Features | Autumn 2011

 

A Poem: Sit, Pray, Listen


Sit, Pray, Listen

By Glenn McCray and Nikkita Oliver

 

The harvest is plenty, but the workers are few. Ask the LORD of the harvest to send workers into the fields.

 

They say I’m angry, full of hostility and rage, but they never take the time to check the source of my pain.

 

They say I couldn’t read by the end of third grade, and that’s a justification for the development of new chains.

 

But they never ask questions about my school and family frame;
They just assume we’re all alike; must be one in the same.

 

They say I’ll never change and I’m doomed to play the game,
But if they could hear the dreams I speak when I lay in bed and pray.

 

They say my life’ll end up one of two ways;
It’s gotta be jail or the grave.

 

But what do you a say?

 

Is there another way,
        Instead of starin’ at sterile wall,

 

Watin’ on Mama’s calls,
        Lawyers like fallin’ stones?

 

It ain’t easy livin’ life confined by jargon covered anticks,
Fightin’ the constant panic and ever changin’ tactics.

 

So, I’m wondering …

 

When will someone see that life can change for me and I can live how God created me to be?

 

I’m trying, but it seems like no one’s listenin’.

 

I hear there’s supposed to be fishers of men,
But ain’t nobody fishin’.

 

Contemplatin’ what it means to be a real Christian,
Cause I’m searchin’ till I find it cause it seems like somethin’s missin’.

 



Trying to focus


It’s hard to focus on my future when I get judged by my past.
         I’m tired of life like this.

 

Can’t keep watching’ my mom shed tears, fears compiled over the years, worrying that I won’t come home.
         I’m tryna’ to change.

 

But it’s hard when expectations limit me and these young cats mimic me.
        Yeah, I pray, but I question if God’s hearin’ me.
Joshua, age 16

 



Pushing hopes

Locked up for loitering, wondering where I’m supposed to be, group homes are unsatisfactory.
        I’m left pushin’.

 

Pushin’ hopes over the edge of my patience, cause I’m fed up with waiting for court dates and sentences.


        I’m searchin’ for a savior who doesn’t calculate my offenses.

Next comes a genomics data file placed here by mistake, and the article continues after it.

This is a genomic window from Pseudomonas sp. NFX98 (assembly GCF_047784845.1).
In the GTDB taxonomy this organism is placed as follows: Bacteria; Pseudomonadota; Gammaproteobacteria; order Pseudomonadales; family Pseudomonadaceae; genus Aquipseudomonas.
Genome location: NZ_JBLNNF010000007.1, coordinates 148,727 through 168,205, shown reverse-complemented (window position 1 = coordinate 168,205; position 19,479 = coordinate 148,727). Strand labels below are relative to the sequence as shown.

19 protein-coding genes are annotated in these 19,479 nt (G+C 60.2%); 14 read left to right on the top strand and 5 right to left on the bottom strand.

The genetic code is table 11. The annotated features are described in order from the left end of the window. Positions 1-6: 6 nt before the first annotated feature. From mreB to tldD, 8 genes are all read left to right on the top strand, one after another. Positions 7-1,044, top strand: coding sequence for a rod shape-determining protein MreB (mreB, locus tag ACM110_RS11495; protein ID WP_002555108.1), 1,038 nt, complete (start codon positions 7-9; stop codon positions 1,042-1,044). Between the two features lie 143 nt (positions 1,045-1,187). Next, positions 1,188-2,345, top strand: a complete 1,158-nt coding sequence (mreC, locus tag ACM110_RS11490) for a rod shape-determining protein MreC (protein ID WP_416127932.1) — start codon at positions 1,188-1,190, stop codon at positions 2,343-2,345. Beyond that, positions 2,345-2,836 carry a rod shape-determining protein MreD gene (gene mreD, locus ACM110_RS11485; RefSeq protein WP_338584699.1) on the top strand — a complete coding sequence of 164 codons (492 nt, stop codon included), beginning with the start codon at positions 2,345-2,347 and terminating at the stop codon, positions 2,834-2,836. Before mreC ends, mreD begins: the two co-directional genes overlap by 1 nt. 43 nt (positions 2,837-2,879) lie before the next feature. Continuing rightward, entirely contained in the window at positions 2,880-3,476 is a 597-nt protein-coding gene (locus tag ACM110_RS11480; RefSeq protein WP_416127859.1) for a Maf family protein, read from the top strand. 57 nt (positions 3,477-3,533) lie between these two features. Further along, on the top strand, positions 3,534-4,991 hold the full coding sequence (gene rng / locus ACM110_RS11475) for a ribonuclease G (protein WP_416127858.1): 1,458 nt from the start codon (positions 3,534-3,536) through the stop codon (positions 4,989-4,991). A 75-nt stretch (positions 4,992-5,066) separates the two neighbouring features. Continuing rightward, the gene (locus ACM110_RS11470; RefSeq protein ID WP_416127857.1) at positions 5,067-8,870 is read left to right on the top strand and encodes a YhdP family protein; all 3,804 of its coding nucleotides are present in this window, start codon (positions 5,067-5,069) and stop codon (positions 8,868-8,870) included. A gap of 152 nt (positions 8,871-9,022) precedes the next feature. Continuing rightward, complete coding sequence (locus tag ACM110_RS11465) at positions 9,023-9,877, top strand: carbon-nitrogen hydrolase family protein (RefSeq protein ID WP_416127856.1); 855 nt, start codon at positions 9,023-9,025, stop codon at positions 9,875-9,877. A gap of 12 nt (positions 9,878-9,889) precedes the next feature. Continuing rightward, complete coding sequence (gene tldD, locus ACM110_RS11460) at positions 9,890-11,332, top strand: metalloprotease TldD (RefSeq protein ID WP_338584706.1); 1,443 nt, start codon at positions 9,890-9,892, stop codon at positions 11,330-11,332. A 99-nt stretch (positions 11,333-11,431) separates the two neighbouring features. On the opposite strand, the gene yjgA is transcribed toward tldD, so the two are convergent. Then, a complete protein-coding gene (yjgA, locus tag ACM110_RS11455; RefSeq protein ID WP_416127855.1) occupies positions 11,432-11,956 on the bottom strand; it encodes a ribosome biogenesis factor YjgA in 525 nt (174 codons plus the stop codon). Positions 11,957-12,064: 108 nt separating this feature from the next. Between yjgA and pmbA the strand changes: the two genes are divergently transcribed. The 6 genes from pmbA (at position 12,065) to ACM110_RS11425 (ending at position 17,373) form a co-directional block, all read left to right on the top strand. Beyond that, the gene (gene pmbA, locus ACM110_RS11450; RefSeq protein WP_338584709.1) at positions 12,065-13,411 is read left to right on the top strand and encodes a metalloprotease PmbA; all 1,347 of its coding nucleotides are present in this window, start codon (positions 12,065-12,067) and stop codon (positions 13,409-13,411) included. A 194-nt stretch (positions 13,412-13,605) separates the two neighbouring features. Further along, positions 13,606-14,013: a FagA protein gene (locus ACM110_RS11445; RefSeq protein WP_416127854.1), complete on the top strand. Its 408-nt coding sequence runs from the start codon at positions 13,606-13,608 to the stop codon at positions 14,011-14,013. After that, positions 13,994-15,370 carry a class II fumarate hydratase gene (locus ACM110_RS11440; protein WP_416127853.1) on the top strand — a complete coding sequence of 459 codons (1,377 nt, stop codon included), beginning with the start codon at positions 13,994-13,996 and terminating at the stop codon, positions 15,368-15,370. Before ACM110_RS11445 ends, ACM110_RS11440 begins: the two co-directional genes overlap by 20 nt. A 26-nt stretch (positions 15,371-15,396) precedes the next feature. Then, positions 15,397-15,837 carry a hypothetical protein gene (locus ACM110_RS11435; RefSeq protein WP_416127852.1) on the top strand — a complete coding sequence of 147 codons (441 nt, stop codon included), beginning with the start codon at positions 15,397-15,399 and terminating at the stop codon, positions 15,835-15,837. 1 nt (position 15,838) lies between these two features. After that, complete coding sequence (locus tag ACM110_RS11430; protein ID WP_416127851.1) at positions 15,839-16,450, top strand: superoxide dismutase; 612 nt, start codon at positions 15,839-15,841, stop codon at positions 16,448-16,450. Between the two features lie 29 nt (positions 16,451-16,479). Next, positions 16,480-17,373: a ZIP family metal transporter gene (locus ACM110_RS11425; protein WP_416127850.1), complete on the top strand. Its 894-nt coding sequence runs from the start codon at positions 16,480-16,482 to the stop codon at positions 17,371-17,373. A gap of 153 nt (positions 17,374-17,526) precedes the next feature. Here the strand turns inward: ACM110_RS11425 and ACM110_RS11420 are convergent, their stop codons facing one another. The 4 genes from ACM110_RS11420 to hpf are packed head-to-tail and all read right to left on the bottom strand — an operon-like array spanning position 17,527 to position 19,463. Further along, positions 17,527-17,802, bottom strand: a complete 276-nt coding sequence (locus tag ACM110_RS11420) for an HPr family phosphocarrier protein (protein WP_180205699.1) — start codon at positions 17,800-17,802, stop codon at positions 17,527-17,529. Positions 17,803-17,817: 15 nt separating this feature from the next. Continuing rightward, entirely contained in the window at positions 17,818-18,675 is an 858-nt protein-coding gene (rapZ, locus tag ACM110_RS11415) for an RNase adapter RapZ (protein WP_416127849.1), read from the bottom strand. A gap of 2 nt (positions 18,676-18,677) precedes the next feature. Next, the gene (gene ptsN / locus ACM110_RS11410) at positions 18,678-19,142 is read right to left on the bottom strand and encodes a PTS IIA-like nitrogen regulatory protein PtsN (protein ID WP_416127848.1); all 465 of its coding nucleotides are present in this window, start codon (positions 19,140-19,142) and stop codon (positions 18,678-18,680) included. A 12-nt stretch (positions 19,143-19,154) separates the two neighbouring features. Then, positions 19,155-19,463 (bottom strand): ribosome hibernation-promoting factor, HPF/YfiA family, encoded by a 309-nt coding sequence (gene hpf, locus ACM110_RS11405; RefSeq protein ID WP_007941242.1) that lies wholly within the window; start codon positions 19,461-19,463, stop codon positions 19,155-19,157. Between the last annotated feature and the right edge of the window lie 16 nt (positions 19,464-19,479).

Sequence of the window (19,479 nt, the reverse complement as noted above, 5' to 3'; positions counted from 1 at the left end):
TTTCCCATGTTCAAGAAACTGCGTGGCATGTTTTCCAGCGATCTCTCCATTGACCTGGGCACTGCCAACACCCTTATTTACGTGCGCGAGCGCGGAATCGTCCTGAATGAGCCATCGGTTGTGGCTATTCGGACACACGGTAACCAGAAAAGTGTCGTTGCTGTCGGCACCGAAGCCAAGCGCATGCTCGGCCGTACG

Reality is, I’m standin’ defenseless,


         Leaning on prayer and a handful of verses.
Just wishin’ someone would sit and listen.
Tonya, age 17

 



What's my plan?

Glenn, I want to leave, but I can’t leave my homies to clean-up my mess.
         Plus, the streets be callin’, “Hey, Ricky.”

 

And it’s hard to leave a place when you feel you’ve been accepted.
         And the Church and the School leave me to feel rejected.

 

I look in the face of my son ad see my face reflected.
        And I can’t leave him as I am,
                  To be another fatherless child.

 

So what’s my plan?
        Good question,
                  Ima have to get back to you.
Ricky, age 17

 



Treadin' the sea

Had a baby at the age of 12,
        It wasn’t my choice, but circumstances forced me to delve into the streets.


        I’m feelin’ beat.

 

My parents moved from the islands,
         Hopin’ for a better life in a new land, but the U.S. has different demands.

 

I treadin’ the sea, clutchin’ on to anything.

 

One day this lady slipped a Bible in my hand,
        Somethin’ got ‘em readin’ about this God man.

 

And suddenly,
         I saw new footprints in the sand.

 

I’ve been to the mountain tops,
         And grace flows from above,
                  And abounds in the valleys below.

 

41 steps below the ground, exactly 41 steps.

And for some,
This is the only place they’ll hear about Jesus.
        So, we sit, we pray, we listen.

 

It’s a humbling experience when talking with a youth and in the midst of them responding to how they’re doing, they ask,
“How are you?”
– Jenae, age 16

 

So, we sit, we pray, we listen.

 

For I was hungry and you gave me something to eat,
I was thirsty and you gave me something to drink,
I was a stranger and you invited me in,
I needed clothes and you clothed me,
I was sick and you cared for me, I was in prison and you came to visit me.
Lord, when did we see you hungry and feed you,
Naked and clothe you, thirsty and give you something to drink,
A stranger and invite you in, sick and care for you, in prison and visit you.
I tell you the truth, whatever you do for the least of these you do for me.

 


Glenn McCray is a life-long resident of the Rainier Valley and a graduate of Rainier Beach High School. He has been a youth worker with Urban Impact since 2002 and a chaplain for two years.

 

Nikkita Oliver was born and raised in Indianapolis and graduated from Seattle Pacific University in 2008. After leaving her post-graduation position in the John Perkins Center, she served with Urban Impact as a dedicated youth worker for six years and continues to be ingrained in the lives of urban youth. Nikkita has been a chaplain for two years.




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